This month, the Minnesota Department of Natural Resources (http://www.dnr.state.mn.us/buffers/index.html) will begin steps to implement Governor Mark Dayton’s new landmark buffer initiative, that was signed into law last month. The law will designate an estimated 110,000 acres of land statewide for vegetative buffer zones that will grow perennial vegetation up to 50 feet along rivers, streams, and ditches.
The benefits of this initiative are impressive. Buffers are a proven best practice when it comes to conservation and water quality and provide significant improvements to water quality, flood water storage, in-stream habitat for fish, and multiple benefits for other wildlife and pollinators species. The perennial vegetation removes sediment, nutrients, and chemical pollutants from upland surface runoff. Numerous studies clearly indicate that buffers can retain pollutants from surface runoff from fields, filter surface and groundwater runoff at field margins, stabilize eroding banks, and contribute to processes that remove pollutants from stream water flow.
So, as implementation steps for new buffers begin, this is a good time to review some of the facts.
Minnesota needs to address water quality issues
On April 29, 2015, the Minnesota Pollution Control Agency released a report (http://www.pca.state.mn.us/index.php/view-document.html?gid=22760 ) providing damning evidence that Minnesota needs to take measures to address agricultural runoff. According to the MPCA, it is unlikely that current or new clean water funding can significantly improve the deteriorating conditions of many of the state’s waters – unless the state employs new strategies, like buffers, to prevent the pollution from happening in the first place.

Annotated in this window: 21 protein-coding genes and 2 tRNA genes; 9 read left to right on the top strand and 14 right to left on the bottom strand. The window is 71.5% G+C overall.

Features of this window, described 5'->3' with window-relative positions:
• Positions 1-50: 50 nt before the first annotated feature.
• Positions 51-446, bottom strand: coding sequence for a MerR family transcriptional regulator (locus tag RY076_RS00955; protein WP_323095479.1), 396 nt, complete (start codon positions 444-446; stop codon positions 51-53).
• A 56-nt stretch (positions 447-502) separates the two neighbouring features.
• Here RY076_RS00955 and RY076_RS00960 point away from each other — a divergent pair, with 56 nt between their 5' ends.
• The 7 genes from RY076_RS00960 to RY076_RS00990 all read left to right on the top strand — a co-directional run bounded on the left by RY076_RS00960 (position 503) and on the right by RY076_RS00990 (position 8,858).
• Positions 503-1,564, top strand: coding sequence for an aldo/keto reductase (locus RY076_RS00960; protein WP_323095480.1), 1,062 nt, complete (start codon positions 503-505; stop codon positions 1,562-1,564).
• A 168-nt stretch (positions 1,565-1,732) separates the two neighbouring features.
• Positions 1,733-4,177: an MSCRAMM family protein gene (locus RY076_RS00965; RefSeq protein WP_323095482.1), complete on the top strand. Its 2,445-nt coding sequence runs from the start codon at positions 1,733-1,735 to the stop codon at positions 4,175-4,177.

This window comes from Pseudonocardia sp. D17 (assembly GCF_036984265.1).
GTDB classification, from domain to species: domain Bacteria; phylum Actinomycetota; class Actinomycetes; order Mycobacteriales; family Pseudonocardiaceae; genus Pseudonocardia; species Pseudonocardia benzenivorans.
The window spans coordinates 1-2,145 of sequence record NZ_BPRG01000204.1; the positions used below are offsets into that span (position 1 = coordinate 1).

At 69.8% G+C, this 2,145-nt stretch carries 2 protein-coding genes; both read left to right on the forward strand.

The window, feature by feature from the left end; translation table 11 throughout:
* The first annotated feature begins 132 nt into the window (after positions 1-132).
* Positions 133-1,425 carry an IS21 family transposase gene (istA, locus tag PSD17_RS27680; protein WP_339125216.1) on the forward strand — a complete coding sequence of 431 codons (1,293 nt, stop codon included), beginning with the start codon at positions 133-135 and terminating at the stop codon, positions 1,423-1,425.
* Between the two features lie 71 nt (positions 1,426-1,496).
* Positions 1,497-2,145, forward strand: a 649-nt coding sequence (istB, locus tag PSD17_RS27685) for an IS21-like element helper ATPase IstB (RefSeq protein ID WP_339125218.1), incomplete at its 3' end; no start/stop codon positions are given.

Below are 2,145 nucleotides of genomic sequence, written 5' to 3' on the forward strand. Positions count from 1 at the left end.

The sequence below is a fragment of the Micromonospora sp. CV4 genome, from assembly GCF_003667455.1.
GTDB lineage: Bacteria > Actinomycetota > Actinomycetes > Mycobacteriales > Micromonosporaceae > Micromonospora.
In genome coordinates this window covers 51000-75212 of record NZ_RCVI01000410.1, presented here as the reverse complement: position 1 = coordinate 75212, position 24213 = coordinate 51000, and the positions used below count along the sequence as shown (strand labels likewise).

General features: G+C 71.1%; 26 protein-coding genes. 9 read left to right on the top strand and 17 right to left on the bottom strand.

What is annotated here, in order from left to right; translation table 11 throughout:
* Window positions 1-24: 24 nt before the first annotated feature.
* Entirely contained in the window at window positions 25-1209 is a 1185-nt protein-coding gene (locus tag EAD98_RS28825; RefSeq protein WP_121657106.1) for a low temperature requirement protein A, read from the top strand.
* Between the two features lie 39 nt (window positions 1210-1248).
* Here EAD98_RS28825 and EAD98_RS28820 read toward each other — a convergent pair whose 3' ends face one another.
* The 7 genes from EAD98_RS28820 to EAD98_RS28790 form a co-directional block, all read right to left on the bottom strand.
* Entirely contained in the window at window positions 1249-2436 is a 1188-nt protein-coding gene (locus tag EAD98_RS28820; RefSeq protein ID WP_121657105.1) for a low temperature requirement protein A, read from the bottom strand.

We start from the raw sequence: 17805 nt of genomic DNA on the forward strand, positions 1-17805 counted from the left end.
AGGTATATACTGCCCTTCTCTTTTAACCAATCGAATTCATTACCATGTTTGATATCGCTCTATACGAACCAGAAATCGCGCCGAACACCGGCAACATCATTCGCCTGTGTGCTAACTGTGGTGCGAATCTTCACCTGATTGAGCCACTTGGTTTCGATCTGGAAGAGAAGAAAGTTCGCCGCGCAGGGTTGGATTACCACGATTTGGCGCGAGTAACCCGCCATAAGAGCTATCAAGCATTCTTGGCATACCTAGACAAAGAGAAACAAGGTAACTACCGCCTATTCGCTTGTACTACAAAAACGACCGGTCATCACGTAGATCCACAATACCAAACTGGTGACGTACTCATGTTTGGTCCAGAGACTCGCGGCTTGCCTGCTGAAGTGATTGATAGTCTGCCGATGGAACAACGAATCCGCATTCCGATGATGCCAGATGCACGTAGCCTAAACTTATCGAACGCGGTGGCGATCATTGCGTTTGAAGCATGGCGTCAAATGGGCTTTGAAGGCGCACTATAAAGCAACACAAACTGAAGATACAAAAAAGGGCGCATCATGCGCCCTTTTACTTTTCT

- In watersheds dominated by agricultural and urban land, half or fewer of the lakes fully support the standard for swimming because of phosphorus. Excess phosphorus is the main driver of harmful algae in lakes.
- Higher levels of bacteria were discovered in many Minnesota waters. Generally, higher levels of bacteria indicate feedlot runoff or human waste in a water body, which may be unsafe for swimming and other recreation.
- In watersheds where agriculture dominates the landscape, prominent strategies include buffers, nutrient and manure management, wetland restorations and other forms of water storage, and stream channel stabilization.
- Watersheds that are heavily farmed or developed tend to have high levels of nitrogen, phosphorus and suspended solids in their waters. Nitrogen and phosphorus can cause algal blooms while suspended solids make the water murky. These pollutants hurt aquatic life and recreational opportunities.
Buffers improve water quality
The Minnesota Pollution Control Agency recently reviewed biological data collected from 3,500 stream sites located all over Minnesota. What they found: “a strong relationship between buffers and healthy aquatic life [fish and invertebrate communities].” According to the MPCA’s analysis,
- On average, streams had excellent aquatic life where greater than 85% of the buffer was intact and undisturbed
- In contrast, streams had poor or very poor aquatic life where less than 25% of the buffer was intact and undisturbed by human activities.
- Buffers are important for clean water and healthy aquatic life.
- The vegetated buffer zone is critical to protecting and restoring water quality and healthy aquatic life, natural stream functions and aquatic habitat due to its immediate proximity to the water.